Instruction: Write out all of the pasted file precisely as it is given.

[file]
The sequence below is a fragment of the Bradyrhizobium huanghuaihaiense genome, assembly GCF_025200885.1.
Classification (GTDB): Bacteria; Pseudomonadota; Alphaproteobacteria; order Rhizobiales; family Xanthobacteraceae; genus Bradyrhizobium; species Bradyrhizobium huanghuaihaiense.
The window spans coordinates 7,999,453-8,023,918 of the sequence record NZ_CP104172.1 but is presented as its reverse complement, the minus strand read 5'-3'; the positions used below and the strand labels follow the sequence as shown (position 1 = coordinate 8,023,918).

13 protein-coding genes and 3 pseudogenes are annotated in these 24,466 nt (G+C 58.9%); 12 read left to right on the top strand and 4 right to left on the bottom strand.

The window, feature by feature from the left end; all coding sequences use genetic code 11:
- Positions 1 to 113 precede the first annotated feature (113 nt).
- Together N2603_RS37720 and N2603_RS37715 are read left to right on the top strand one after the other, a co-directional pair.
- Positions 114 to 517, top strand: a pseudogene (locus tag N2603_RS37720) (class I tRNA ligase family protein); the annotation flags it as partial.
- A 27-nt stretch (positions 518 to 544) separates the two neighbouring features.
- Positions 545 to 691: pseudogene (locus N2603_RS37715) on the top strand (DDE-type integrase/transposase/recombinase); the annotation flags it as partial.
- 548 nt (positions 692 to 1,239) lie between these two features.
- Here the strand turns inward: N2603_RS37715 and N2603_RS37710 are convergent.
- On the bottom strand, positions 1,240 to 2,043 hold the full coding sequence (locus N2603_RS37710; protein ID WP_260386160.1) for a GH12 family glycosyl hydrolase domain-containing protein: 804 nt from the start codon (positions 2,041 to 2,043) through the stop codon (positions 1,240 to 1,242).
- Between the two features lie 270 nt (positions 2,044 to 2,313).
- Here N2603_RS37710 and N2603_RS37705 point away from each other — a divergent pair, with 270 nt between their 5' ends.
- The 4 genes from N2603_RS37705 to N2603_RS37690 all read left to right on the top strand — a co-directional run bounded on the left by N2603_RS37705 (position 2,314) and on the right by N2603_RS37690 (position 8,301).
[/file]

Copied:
The sequence below is a fragment of the Bradyrhizobium huanghuaihaiense genome, assembly GCF_025200885.1.
Classification (GTDB): Bacteria; Pseudomonadota; Alphaproteobacteria; order Rhizobiales; family Xanthobacteraceae; genus Bradyrhizobium; species Bradyrhizobium huanghuaihaiense.
The window spans coordinates 7,999,453-8,023,918 of the sequence record NZ_CP104172.1 but is presented as its reverse complement, the minus strand read 5'-3'; the positions used below and the strand labels follow the sequence as shown (position 1 = coordinate 8,023,918).

13 protein-coding genes and 3 pseudogenes are annotated in these 24,466 nt (G+C 58.9%); 12 read left to right on the top strand and 4 right to left on the bottom strand.

The window, feature by feature from the left end; all coding sequences use genetic code 11:
- Positions 1 to 113 precede the first annotated feature (113 nt).
- Together N2603_RS37720 and N2603_RS37715 are read left to right on the top strand one after the other, a co-directional pair.
- Positions 114 to 517, top strand: a pseudogene (locus tag N2603_RS37720) (class I tRNA ligase family protein); the annotation flags it as partial.
- A 27-nt stretch (positions 518 to 544) separates the two neighbouring features.
- Positions 545 to 691: pseudogene (locus N2603_RS37715) on the top strand (DDE-type integrase/transposase/recombinase); the annotation flags it as partial.
- 548 nt (positions 692 to 1,239) lie between these two features.
- Here the strand turns inward: N2603_RS37715 and N2603_RS37710 are convergent.
- On the bottom strand, positions 1,240 to 2,043 hold the full coding sequence (locus N2603_RS37710; protein ID WP_260386160.1) for a GH12 family glycosyl hydrolase domain-containing protein: 804 nt from the start codon (positions 2,041 to 2,043) through the stop codon (positions 1,240 to 1,242).
- Between the two features lie 270 nt (positions 2,044 to 2,313).
- Here N2603_RS37710 and N2603_RS37705 point away from each other — a divergent pair, with 270 nt between their 5' ends.
- The 4 genes from N2603_RS37705 to N2603_RS37690 all read left to right on the top strand — a co-directional run bounded on the left by N2603_RS37705 (position 2,314) and on the right by N2603_RS37690 (position 8,301).